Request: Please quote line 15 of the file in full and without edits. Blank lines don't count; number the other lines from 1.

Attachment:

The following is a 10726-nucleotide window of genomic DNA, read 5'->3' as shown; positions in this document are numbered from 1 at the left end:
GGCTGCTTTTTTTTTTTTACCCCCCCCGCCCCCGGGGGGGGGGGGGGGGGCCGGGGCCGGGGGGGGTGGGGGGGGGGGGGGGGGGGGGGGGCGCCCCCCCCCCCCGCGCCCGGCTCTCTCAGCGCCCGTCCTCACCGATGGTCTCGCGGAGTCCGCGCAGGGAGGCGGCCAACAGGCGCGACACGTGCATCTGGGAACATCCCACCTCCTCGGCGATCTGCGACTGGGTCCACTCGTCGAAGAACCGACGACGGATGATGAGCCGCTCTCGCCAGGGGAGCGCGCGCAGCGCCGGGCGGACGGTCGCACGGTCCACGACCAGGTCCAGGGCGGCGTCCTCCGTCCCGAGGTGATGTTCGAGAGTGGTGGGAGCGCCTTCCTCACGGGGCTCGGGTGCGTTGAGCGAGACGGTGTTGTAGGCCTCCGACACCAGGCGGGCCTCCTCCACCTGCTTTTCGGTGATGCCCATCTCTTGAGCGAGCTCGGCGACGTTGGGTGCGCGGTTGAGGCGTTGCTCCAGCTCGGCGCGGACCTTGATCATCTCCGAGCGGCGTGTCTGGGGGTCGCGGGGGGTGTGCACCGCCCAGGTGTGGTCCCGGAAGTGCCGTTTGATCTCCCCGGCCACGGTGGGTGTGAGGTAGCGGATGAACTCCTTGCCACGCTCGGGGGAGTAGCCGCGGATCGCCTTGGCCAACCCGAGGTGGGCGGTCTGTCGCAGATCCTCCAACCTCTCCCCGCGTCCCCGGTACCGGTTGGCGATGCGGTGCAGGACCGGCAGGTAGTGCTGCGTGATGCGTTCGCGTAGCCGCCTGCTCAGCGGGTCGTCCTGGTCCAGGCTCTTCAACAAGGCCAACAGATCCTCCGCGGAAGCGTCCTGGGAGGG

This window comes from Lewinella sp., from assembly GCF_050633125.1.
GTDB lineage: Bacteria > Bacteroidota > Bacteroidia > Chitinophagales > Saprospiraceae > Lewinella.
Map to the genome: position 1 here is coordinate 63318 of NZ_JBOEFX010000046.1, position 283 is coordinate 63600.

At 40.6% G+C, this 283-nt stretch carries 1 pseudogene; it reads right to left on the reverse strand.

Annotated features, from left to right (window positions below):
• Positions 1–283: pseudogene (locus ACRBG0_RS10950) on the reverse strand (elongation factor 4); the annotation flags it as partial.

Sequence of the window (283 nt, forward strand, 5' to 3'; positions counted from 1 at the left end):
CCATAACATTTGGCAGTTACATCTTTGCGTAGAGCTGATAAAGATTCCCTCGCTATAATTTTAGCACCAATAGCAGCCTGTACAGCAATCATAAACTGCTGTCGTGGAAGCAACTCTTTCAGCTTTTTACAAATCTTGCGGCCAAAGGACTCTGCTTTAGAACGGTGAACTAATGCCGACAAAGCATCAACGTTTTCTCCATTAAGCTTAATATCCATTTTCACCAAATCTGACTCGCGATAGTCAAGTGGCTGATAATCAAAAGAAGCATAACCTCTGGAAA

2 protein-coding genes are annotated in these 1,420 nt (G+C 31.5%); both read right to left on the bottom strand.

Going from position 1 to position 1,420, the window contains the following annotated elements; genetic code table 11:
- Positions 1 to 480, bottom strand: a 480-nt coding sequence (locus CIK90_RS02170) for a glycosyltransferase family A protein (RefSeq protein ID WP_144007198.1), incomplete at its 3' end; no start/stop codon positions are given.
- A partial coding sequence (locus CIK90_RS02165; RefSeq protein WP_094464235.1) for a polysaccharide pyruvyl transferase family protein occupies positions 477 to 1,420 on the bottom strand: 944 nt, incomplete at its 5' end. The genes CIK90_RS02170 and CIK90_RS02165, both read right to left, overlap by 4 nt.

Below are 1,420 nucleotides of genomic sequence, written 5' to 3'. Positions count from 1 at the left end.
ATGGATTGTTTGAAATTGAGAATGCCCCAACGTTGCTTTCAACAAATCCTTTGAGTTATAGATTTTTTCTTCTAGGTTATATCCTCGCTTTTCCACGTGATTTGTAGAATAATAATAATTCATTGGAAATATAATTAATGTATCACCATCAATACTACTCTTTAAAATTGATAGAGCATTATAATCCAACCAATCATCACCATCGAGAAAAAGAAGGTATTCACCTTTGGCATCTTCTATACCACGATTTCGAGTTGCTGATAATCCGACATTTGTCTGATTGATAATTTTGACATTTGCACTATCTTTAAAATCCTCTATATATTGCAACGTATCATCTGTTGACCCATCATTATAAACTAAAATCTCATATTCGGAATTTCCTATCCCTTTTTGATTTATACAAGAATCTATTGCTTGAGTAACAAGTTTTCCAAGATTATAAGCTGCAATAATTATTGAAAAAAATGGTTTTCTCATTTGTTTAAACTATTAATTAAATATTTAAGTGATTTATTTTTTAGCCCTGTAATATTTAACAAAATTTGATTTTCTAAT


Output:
Below are 1,420 nucleotides of genomic sequence, written 5' to 3'. Positions count from 1 at the left end.